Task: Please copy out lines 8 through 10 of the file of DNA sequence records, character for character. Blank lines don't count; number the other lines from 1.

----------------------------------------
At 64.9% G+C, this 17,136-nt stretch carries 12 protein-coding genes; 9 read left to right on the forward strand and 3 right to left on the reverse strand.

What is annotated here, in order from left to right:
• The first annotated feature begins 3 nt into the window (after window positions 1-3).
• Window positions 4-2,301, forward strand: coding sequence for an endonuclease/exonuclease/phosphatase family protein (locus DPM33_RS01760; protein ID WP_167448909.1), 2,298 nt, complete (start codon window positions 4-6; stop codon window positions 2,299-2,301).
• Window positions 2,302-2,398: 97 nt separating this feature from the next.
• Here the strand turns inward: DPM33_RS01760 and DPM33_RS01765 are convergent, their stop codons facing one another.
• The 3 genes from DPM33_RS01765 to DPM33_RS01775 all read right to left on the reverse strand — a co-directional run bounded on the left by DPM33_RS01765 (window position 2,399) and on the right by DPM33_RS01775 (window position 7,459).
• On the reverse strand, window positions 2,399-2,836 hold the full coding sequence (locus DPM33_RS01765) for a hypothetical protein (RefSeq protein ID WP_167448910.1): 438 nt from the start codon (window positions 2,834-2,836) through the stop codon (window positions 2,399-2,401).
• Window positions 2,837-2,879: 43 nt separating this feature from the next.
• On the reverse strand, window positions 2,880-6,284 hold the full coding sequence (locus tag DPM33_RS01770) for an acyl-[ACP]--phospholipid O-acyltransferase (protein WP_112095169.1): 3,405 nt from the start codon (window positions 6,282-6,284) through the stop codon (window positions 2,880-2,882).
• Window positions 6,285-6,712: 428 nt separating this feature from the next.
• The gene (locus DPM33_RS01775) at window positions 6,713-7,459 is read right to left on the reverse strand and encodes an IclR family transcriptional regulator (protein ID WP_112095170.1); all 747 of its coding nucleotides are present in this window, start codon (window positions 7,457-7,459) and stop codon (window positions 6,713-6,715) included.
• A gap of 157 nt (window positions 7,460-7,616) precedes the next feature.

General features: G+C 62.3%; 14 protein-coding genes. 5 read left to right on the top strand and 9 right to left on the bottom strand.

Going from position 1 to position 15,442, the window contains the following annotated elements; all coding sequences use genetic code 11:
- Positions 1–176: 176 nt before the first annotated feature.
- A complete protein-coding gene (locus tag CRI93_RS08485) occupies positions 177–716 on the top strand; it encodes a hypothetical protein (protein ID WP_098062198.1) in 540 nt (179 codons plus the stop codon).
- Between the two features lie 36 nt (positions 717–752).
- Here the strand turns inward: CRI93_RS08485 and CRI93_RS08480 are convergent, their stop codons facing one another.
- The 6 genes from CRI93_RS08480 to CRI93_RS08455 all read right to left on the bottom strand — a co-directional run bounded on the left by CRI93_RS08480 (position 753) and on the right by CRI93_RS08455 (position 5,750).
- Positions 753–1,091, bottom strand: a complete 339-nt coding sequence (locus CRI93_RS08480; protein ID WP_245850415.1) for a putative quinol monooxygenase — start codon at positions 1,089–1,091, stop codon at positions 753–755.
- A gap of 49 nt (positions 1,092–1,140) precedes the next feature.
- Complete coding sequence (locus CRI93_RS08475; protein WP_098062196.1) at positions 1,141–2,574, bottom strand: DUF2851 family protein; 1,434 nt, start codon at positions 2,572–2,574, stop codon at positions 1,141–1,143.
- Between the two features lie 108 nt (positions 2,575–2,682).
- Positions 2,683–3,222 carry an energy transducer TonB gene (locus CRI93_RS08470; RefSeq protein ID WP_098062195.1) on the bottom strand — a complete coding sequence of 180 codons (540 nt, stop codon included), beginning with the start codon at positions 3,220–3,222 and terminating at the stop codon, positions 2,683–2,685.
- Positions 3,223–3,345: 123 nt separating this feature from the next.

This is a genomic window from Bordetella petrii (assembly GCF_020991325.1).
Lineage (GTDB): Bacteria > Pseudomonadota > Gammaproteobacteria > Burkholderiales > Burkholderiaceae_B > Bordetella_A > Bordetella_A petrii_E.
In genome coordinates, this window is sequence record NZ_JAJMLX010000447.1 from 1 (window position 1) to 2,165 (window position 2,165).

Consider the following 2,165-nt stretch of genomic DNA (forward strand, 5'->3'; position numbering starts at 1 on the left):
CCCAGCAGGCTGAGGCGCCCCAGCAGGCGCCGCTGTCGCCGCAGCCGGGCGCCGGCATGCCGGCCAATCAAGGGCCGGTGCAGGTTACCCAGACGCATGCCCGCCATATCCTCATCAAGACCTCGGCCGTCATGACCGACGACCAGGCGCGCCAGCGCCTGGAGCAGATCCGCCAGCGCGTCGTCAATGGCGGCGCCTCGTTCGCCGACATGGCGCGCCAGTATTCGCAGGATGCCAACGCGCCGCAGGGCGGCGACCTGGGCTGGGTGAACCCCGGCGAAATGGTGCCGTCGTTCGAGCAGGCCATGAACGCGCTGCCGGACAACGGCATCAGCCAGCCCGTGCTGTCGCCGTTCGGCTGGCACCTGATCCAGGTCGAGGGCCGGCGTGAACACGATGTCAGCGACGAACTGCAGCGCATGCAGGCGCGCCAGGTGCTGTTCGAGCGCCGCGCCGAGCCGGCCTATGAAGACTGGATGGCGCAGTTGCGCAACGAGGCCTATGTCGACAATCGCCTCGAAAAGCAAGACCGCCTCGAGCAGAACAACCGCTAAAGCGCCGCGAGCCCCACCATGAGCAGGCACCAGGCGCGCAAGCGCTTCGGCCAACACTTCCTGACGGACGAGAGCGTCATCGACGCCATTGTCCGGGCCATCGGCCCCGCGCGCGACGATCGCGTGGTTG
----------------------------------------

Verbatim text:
• On the reverse strand, window positions 2,399-2,836 hold the full coding sequence (locus DPM33_RS01765) for a hypothetical protein (RefSeq protein ID WP_167448910.1): 438 nt from the start codon (window positions 2,834-2,836) through the stop codon (window positions 2,399-2,401).
• Window positions 2,837-2,879: 43 nt separating this feature from the next.
• On the reverse strand, window positions 2,880-6,284 hold the full coding sequence (locus tag DPM33_RS01770) for an acyl-[ACP]--phospholipid O-acyltransferase (protein WP_112095169.1): 3,405 nt from the start codon (window positions 6,282-6,284) through the stop codon (window positions 2,880-2,882).